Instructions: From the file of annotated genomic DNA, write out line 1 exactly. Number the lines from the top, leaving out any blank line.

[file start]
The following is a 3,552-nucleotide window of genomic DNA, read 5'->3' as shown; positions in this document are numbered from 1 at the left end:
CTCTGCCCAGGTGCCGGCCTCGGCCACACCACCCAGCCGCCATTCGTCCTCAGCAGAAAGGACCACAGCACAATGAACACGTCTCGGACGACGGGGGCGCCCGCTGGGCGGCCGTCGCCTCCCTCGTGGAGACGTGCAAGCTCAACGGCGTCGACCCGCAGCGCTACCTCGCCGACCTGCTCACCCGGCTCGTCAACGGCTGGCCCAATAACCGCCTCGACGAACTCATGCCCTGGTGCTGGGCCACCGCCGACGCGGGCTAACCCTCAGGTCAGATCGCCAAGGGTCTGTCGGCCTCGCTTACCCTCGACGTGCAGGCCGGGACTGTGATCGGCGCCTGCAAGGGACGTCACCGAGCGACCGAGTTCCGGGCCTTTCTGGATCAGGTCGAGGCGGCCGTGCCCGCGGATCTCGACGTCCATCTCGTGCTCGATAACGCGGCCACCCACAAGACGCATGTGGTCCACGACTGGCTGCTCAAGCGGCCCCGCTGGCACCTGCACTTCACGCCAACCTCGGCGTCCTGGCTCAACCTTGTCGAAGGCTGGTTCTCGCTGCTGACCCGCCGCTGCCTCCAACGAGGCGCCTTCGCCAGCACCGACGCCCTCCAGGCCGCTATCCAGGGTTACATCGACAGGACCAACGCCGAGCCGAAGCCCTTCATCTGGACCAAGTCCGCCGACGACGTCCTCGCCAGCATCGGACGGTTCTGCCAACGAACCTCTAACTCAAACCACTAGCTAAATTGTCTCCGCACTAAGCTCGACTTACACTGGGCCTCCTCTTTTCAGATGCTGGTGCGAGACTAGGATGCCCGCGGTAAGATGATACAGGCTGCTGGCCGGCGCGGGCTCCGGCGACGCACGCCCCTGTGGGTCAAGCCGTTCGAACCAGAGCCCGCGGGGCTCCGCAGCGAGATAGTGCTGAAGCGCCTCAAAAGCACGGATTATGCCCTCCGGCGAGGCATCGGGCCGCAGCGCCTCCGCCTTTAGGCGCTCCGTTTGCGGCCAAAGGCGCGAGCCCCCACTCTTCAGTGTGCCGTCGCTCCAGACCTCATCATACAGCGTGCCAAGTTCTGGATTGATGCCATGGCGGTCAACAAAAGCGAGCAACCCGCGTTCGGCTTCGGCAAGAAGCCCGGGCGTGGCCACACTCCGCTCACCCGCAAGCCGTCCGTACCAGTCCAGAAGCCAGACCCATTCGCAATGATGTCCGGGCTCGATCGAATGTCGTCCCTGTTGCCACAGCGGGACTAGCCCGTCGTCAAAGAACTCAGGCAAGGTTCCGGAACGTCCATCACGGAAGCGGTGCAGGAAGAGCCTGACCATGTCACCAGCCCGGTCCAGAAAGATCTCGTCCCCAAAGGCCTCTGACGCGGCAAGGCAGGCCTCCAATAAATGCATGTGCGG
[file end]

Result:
The following is a 3,552-nucleotide window of genomic DNA, read 5'->3' as shown; positions in this document are numbered from 1 at the left end: